The home we were initially under contract for and almost bought was in our very affordable range and would have cost us $1,275-$1,375 a month (starting at $345 towards principal a month). While it had a mother in law apartment, it didn’t have a separate entrance and we would not have been able to rent it out legally because of the city ordinances. It was also a 40-year-old home and had 2,966 square/ft.

The home we ended up with costs us $2,180.35 a month with Private Mortgage Insurance (starting at $572 towards principal), 8 months later we were able to refinance and drop our interest rate and PMI getting our payment down to $2,001.01. We are able to legally rent out our basement and are currently getting $1,175 a month (1,200 sq/ft, about half of our basement). The home is a step above the initial home in amenities and quality. It has nice high ceilings, granite counter tops etc… It’s 4,781 square/ft so we have plenty of room to grow into. The home was all set to rent, with a bolt lock door in the basement to seperate our basement from the rental and it had a second entrance and met all the city requirements. All we had to was submit our application to the city, it cost us like $70 for the review. And a few days later we had approval to start renting.

Besides the fact that we are living in a much nicer and roomier home, as long as we are renting we are coming out ahead financially by purchasing the more expensive home. Consider the following, going with the PMI included monthly cost of the new home at $2,180.35 and $1,175 rental income. Let’s say that $175 goes to utilities (Our Electric and Gas combined are usually less than that). And $1,000 goes on the mortgage, that would leave us responsible for $1,180.35 a month on our mortgage and that’s around $100 less a month then we would have been paying on the other home. Did I mention that with the mortgage payment we are also gaining over 200$ more in additional equity each month!

In short, you can leverage a basement rental to help you afford a nicer home and save money at the same time! Think big!

Things to consider:

  1. Taxable Income
    You are responsible for paying taxes on your rental income, however, you can offset the tax burden by deducting a percentage of your mortgage costs, equal to the percentage of the house you are renting out. You can also lower your tax burden by depreciating the same percentage of your house minus the land value. Any repairs you make or additional costs you take on such as city garbage can fees can be deducted. Don’t forget to include extra costs to utilities as a business expense as well. (Consult with a tax professional if needed) By taking advantage of all these tax deductions we pay very little if any tax on the rental at the end of the year.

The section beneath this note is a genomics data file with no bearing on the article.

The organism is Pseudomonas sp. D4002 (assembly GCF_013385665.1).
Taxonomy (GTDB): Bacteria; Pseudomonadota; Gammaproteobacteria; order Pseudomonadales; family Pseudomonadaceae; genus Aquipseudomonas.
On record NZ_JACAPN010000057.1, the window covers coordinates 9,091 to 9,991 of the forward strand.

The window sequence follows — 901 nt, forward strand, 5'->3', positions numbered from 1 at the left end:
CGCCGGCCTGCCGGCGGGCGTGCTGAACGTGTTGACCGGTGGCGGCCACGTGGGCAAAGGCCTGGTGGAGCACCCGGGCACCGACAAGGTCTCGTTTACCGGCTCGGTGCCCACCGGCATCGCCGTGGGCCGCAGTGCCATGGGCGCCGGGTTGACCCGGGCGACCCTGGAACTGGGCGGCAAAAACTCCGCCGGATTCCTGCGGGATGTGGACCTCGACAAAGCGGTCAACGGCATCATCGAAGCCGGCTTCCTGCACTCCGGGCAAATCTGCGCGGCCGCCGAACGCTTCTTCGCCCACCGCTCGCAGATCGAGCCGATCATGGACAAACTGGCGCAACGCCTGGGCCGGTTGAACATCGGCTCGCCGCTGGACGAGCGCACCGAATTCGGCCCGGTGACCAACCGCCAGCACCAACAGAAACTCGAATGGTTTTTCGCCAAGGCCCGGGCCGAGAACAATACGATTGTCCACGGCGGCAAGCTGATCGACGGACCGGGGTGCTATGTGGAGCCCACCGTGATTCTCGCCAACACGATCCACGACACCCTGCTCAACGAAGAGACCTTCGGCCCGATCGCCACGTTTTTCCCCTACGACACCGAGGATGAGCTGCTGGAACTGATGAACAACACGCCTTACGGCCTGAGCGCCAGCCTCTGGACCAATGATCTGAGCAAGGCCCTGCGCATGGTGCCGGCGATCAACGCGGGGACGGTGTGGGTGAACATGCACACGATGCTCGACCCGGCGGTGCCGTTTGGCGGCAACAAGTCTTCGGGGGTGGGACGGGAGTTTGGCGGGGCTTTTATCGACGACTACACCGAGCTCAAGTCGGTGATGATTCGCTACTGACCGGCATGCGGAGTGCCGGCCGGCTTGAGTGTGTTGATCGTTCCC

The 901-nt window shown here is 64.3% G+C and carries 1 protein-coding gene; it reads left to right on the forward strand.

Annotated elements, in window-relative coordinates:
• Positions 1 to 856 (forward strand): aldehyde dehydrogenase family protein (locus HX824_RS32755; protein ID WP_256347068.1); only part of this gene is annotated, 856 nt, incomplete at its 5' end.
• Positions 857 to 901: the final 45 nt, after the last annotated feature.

2. Watch your furnishings
    Just because you’re moving into a bigger house doesn’t mean you need to go crazy with furnishings. During the first year in our house, we only spent around $1,000 dollars on furnishings. We didn’t go out and buy new furniture to match the house, we kept our old furniture and bought a few things over the first year like a new bed, our old bed got moved to our guest room. We bought a desk for the office room and a new armchair. Resist the temptation to impress guests and friends with a fully furnished house, this can get very expensive!
  3. Financial Security
    When looking to offset costs by buying and renting out part of the home make sure that you are not depending on the rent to get by. A good rule of thumb would be to make sure that you could get by paying for the house on your own. That way if something did happen and for some reason you couldn’t rent out your home for a few months, you won’t find yourself in a dire situation.
  4. Side benefits
    Along with being able to rent out the home, we are also in a position where family could move into the house. I would love to have my parents come live with us for a while. (they are currently renting out of state) Because I enjoy the company of family and you can’t beat built in babysitters. Plus if the economy ever took a dive and things got rough we could work together to make the mortgage payment so we don’t lose the house.
  5. Be Aware
    Most city ordinances that allow you to rent out your home have stipulations, like you can only rent the home while it’s owner occupied. That means if you were to move and decided you wanted to keep the home as an investment, it would be against city ordinances to rent out the home as two units. Following the ordinances you would be renting out the home as one unit which would bring in less. For that reason this strategy works best if you intend to stay in the home for the long haul. In our case we have no intention of moving anytime soon, the house has plenty of room to grow into while renting out the basement. If your’re planning to move right away then you won’t see as much benefit and will have added risk following this strategy.

Let me know if you have any questions or if there are any other topics you would like me to address.